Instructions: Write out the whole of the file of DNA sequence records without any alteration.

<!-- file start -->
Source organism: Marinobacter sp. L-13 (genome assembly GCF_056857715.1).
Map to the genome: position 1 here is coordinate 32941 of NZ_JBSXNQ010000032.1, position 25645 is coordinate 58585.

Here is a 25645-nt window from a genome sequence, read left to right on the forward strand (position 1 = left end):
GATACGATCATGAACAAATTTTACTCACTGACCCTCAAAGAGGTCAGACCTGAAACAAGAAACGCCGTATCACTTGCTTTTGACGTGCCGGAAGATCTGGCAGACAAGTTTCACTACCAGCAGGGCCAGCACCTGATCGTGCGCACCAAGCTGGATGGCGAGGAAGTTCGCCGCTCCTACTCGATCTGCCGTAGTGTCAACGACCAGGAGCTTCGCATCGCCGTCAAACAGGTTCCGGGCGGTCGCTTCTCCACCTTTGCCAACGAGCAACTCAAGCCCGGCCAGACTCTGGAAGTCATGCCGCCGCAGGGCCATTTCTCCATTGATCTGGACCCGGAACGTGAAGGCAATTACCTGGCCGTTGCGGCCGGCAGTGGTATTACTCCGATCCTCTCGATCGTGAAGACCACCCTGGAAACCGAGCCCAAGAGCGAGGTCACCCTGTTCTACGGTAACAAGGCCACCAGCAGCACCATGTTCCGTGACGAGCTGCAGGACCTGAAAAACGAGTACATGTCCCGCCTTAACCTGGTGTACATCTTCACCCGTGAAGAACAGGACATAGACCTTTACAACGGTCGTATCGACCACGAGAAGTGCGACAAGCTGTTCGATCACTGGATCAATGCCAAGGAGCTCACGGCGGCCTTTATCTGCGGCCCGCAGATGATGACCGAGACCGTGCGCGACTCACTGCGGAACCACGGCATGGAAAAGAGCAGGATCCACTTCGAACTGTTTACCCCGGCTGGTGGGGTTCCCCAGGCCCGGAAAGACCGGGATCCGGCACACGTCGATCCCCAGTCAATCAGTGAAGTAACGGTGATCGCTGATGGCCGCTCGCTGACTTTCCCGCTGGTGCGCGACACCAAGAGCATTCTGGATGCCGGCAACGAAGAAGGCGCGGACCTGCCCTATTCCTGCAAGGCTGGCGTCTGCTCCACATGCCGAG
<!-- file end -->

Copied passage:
Source organism: Marinobacter sp. L-13 (genome assembly GCF_056857715.1).
Map to the genome: position 1 here is coordinate 32941 of NZ_JBSXNQ010000032.1, position 25645 is coordinate 58585.

Here is a 25645-nt window from a genome sequence, read left to right on the forward strand (position 1 = left end):
GATACGATCATGAACAAATTTTACTCACTGACCCTCAAAGAGGTCAGACCTGAAACAAGAAACGCCGTATCACTTGCTTTTGACGTGCCGGAAGATCTGGCAGACAAGTTTCACTACCAGCAGGGCCAGCACCTGATCGTGCGCACCAAGCTGGATGGCGAGGAAGTTCGCCGCTCCTACTCGATCTGCCGTAGTGTCAACGACCAGGAGCTTCGCATCGCCGTCAAACAGGTTCCGGGCGGTCGCTTCTCCACCTTTGCCAACGAGCAACTCAAGCCCGGCCAGACTCTGGAAGTCATGCCGCCGCAGGGCCATTTCTCCATTGATCTGGACCCGGAACGTGAAGGCAATTACCTGGCCGTTGCGGCCGGCAGTGGTATTACTCCGATCCTCTCGATCGTGAAGACCACCCTGGAAACCGAGCCCAAGAGCGAGGTCACCCTGTTCTACGGTAACAAGGCCACCAGCAGCACCATGTTCCGTGACGAGCTGCAGGACCTGAAAAACGAGTACATGTCCCGCCTTAACCTGGTGTACATCTTCACCCGTGAAGAACAGGACATAGACCTTTACAACGGTCGTATCGACCACGAGAAGTGCGACAAGCTGTTCGATCACTGGATCAATGCCAAGGAGCTCACGGCGGCCTTTATCTGCGGCCCGCAGATGATGACCGAGACCGTGCGCGACTCACTGCGGAACCACGGCATGGAAAAGAGCAGGATCCACTTCGAACTGTTTACCCCGGCTGGTGGGGTTCCCCAGGCCCGGAAAGACCGGGATCCGGCACACGTCGATCCCCAGTCAATCAGTGAAGTAACGGTGATCGCTGATGGCCGCTCGCTGACTTTCCCGCTGGTGCGCGACACCAAGAGCATTCTGGATGCCGGCAACGAAGAAGGCGCGGACCTGCCCTATTCCTGCAAGGCTGGCGTCTGCTCCACATGCCGAG